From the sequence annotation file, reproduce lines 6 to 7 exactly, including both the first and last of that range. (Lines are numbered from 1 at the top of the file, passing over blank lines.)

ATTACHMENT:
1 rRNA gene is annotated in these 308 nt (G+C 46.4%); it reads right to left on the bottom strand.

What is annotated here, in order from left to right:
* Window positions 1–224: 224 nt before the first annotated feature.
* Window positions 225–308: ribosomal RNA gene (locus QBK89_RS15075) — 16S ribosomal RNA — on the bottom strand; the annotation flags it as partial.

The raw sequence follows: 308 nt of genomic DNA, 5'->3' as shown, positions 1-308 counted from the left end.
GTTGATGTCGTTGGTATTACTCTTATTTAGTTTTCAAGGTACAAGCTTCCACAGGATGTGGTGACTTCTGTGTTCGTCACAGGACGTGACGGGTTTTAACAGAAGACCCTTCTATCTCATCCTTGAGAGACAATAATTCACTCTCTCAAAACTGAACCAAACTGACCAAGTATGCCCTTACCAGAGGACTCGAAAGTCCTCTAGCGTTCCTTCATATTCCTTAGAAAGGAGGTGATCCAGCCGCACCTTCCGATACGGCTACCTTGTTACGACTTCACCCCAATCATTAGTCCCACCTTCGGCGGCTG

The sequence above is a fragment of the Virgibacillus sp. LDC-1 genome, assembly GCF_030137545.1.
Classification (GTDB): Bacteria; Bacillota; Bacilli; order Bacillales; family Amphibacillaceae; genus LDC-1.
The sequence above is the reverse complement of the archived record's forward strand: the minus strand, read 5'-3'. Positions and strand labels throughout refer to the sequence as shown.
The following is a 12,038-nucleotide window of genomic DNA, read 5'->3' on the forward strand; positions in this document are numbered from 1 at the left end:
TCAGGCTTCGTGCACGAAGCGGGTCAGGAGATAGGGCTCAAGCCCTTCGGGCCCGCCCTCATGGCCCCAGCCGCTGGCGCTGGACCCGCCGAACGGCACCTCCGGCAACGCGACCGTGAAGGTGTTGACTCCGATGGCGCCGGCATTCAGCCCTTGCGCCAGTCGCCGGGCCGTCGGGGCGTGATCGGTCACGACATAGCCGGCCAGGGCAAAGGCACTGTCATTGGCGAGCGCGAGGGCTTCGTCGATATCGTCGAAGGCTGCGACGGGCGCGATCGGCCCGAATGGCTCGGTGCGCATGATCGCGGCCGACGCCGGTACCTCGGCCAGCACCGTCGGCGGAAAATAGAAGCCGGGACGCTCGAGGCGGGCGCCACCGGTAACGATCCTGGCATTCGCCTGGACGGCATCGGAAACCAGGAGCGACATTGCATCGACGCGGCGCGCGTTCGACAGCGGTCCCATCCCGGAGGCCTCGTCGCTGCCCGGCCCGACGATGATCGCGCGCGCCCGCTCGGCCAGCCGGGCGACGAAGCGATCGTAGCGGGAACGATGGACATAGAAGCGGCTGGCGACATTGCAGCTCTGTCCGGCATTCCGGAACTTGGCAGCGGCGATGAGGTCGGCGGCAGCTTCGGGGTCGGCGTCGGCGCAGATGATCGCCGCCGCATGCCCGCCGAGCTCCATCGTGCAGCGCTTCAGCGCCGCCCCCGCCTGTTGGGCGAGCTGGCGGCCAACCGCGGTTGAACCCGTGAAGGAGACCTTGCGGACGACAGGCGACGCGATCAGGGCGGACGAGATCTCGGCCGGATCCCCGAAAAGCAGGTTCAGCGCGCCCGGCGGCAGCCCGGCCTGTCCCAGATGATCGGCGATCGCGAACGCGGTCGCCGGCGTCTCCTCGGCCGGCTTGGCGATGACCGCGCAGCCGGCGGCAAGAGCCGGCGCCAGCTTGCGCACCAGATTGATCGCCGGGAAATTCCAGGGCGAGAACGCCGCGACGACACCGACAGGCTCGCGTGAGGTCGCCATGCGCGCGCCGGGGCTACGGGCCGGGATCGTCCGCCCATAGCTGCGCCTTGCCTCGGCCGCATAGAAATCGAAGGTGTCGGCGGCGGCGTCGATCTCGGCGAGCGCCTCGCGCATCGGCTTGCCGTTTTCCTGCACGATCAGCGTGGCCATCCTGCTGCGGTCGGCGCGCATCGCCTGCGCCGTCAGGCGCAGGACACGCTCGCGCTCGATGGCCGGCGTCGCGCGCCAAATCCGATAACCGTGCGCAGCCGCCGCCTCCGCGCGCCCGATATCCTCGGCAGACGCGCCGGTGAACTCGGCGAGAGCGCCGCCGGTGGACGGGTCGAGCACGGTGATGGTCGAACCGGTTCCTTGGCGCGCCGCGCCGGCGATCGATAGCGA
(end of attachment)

GTTGATGTCGTTGGTATTACTCTTATTTAGTTTTCAAGGTACAAGCTTCCACAGGATGTGGTGACTTCTGTGTTCGTCACAGGACGTGACGGGTTTTAACAGAAGACCCTTCTATCTCATCCTTGAGAGACAATAATTCACTCTCTCAAAACTGAACCAAACTGACCAAGTATGCCCTTACCAGAGGACTCGAAAGTCCTCTAGCGTTCCTTCATATTCCTTAGAAAGGAGGTGATCCAGCCGCACCTTCCGATACGGCTACCTTGTTACGACTTCACCCCAATCATTAGTCCCACCTTCGGCGGCTG

The sequence above is a fragment of the Virgibacillus sp. LDC-1 genome, assembly GCF_030137545.1.